The drug sector has become rather boring and investors already know all about the ongoing patent expiration threats that loom in the industry. The good news is that the drug sector does still offer a very defensive profile for investors worried about the stock market in general and there are plenty of high-yield dividends to boot. Eli Lilly & Co. (NYSE: LLY) reported earnings this morning and we wanted to see how its dividend payments match up to larger rivals of Pfizer Inc. (NYSE: PFE) and Merck & Co. Inc. (NYSE: MRK).
Eli Lilly & Co. (NYSE: LLY) is down 1.6% around $35.45 after earnings today and its 52-week trading range is $32.02 to $38.08. So the shares are almost exactly wedged in the middle of its 52-week trading range. Now sees a $4.15 to $4.30, a drop of 9% to 12% in non-GAAP terms. More importantly, Lilly said that it sees cash flows being ample to fund capital expenditures of $800 to $900 million. It also said that cash flow is enough to fund business development and for the company’s dividend. We have now seen two years of $0.49 per quarter and the current dividend yield is roughly 5.5%.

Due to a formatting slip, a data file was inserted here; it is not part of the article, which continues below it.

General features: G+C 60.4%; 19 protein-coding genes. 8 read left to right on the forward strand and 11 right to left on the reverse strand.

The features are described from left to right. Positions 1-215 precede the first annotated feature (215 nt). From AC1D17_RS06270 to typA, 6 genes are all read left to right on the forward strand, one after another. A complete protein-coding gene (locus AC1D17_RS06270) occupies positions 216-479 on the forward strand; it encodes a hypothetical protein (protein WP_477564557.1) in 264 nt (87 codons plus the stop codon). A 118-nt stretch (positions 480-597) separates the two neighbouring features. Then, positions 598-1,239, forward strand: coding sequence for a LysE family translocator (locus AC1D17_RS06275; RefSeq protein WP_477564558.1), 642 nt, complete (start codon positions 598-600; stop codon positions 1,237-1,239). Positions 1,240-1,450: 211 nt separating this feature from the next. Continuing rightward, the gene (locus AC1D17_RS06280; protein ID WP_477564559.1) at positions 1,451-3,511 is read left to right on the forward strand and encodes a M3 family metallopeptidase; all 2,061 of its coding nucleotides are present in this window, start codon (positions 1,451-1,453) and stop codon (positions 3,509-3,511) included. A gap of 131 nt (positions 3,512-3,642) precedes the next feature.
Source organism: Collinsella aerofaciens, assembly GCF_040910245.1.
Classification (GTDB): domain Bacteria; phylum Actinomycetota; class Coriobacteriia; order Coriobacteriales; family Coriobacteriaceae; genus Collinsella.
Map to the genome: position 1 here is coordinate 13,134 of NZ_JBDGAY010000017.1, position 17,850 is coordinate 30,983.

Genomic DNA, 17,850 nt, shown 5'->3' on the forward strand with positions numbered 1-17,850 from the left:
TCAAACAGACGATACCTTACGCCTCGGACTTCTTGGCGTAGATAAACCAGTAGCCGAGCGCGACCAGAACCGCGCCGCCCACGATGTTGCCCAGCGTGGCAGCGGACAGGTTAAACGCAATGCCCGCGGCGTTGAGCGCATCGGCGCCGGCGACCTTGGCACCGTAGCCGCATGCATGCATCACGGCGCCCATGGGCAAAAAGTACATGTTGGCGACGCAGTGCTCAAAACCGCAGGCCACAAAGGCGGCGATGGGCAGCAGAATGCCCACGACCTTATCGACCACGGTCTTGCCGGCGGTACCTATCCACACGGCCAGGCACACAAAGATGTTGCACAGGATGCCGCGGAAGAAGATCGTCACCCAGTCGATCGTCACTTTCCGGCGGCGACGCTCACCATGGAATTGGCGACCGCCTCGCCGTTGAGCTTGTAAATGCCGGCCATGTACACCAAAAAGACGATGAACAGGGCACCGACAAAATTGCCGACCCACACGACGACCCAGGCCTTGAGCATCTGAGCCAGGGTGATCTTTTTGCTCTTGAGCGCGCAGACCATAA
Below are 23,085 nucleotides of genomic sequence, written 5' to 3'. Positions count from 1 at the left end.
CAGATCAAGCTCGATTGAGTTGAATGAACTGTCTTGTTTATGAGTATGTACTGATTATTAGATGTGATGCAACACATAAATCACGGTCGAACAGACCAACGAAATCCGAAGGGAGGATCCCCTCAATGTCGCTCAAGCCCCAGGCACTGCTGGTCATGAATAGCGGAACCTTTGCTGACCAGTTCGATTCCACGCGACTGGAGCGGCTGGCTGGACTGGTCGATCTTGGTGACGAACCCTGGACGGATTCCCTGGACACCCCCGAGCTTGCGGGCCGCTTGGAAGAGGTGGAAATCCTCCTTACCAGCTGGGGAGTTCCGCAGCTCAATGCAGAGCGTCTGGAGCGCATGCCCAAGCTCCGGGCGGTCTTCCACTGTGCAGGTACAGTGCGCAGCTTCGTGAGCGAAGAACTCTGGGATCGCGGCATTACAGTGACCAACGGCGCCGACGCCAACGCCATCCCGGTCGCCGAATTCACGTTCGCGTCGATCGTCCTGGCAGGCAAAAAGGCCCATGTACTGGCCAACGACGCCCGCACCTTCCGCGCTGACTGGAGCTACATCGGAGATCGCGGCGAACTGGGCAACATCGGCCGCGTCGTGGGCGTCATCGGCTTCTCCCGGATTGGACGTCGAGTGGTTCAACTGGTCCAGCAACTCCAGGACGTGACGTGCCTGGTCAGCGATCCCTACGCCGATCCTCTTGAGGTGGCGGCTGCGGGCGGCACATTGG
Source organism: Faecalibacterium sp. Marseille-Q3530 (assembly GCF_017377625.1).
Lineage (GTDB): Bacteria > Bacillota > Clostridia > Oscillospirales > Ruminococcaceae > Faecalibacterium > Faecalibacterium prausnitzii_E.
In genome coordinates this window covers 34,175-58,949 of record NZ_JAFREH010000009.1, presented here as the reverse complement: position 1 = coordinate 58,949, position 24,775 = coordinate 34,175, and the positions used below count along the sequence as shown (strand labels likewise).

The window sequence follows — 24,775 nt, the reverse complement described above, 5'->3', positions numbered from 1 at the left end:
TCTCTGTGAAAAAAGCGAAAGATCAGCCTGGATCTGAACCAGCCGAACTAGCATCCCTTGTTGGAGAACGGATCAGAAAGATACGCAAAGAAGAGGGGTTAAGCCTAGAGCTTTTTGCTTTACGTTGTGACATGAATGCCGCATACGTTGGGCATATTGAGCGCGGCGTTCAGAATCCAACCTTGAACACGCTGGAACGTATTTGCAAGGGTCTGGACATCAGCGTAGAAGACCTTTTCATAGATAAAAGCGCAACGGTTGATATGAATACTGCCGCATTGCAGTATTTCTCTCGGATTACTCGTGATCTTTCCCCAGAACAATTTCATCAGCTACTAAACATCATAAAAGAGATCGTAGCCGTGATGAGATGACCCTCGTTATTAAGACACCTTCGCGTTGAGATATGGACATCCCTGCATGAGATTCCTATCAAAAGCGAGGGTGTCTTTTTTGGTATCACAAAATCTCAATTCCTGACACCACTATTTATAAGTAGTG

Pfizer Inc. (NYSE: PFE) is down 1% at $20.32 today and its 52-week range is $14.00 to $20.75. Pfizer pays a 3.9% dividend yield currently. Merck & Co. Inc. (NYSE: MRK) is down 1.5% at $34.00 against a 52-week range of $30.70 to $37.68 and it currently pays a 4.4% dividend yield.
For those willing to take on the currency risks and variable dividend risks of ADRs, there are also Astrazeneca PLC (NYSE: AZN) and GlaxoSmithKline PLC (NYSE: GSK) which were in our top ADRs dividend review last week. Those are closer to 5% payouts.
Investors have had to learn to cope with more problems than positives in the drug sector. Growth is virtually gone and many face generic competition in the coming years on their key blockbuster drugs. It is also possible that any new health care concessions after the next election will have to involve even more ‘sharing’ from the drug companies. The good news is that there are still high dividends to boot and these annual payouts look very manageable for the companies even without real earnings growth.
JON C. OGG